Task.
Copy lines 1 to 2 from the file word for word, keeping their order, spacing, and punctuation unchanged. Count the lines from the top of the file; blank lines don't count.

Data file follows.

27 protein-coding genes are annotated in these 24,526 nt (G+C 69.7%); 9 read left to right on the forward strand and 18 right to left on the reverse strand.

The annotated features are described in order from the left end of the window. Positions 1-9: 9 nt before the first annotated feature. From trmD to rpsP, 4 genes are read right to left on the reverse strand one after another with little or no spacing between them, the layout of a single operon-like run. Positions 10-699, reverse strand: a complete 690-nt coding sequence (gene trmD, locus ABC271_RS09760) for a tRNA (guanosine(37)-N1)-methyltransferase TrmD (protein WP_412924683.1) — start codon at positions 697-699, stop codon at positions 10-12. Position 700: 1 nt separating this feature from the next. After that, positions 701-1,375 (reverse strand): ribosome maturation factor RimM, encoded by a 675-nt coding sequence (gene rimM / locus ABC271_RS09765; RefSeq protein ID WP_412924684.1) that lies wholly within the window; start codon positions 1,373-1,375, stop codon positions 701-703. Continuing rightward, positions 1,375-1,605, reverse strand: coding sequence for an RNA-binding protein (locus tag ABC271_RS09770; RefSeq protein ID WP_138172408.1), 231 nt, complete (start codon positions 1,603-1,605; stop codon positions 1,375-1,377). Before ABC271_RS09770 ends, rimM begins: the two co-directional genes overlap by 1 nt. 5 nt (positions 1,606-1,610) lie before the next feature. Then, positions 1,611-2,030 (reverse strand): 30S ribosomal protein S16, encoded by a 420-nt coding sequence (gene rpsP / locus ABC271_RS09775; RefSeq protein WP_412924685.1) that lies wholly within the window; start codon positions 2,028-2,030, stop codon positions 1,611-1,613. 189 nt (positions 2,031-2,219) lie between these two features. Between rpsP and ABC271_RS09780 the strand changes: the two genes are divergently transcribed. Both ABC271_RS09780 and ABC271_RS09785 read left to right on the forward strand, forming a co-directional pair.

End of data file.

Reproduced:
27 protein-coding genes are annotated in these 24,526 nt (G+C 69.7%); 9 read left to right on the forward strand and 18 right to left on the reverse strand.

The annotated features are described in order from the left end of the window. Positions 1-9: 9 nt before the first annotated feature. From trmD to rpsP, 4 genes are read right to left on the reverse strand one after another with little or no spacing between them, the layout of a single operon-like run. Positions 10-699, reverse strand: a complete 690-nt coding sequence (gene trmD, locus ABC271_RS09760) for a tRNA (guanosine(37)-N1)-methyltransferase TrmD (protein WP_412924683.1) — start codon at positions 697-699, stop codon at positions 10-12. Position 700: 1 nt separating this feature from the next. After that, positions 701-1,375 (reverse strand): ribosome maturation factor RimM, encoded by a 675-nt coding sequence (gene rimM / locus ABC271_RS09765; RefSeq protein ID WP_412924684.1) that lies wholly within the window; start codon positions 1,373-1,375, stop codon positions 701-703. Continuing rightward, positions 1,375-1,605, reverse strand: coding sequence for an RNA-binding protein (locus tag ABC271_RS09770; RefSeq protein ID WP_138172408.1), 231 nt, complete (start codon positions 1,603-1,605; stop codon positions 1,375-1,377). Before ABC271_RS09770 ends, rimM begins: the two co-directional genes overlap by 1 nt. 5 nt (positions 1,606-1,610) lie before the next feature. Then, positions 1,611-2,030 (reverse strand): 30S ribosomal protein S16, encoded by a 420-nt coding sequence (gene rpsP / locus ABC271_RS09775; RefSeq protein WP_412924685.1) that lies wholly within the window; start codon positions 2,028-2,030, stop codon positions 1,611-1,613. 189 nt (positions 2,031-2,219) lie between these two features. Between rpsP and ABC271_RS09780 the strand changes: the two genes are divergently transcribed. Both ABC271_RS09780 and ABC271_RS09785 read left to right on the forward strand, forming a co-directional pair.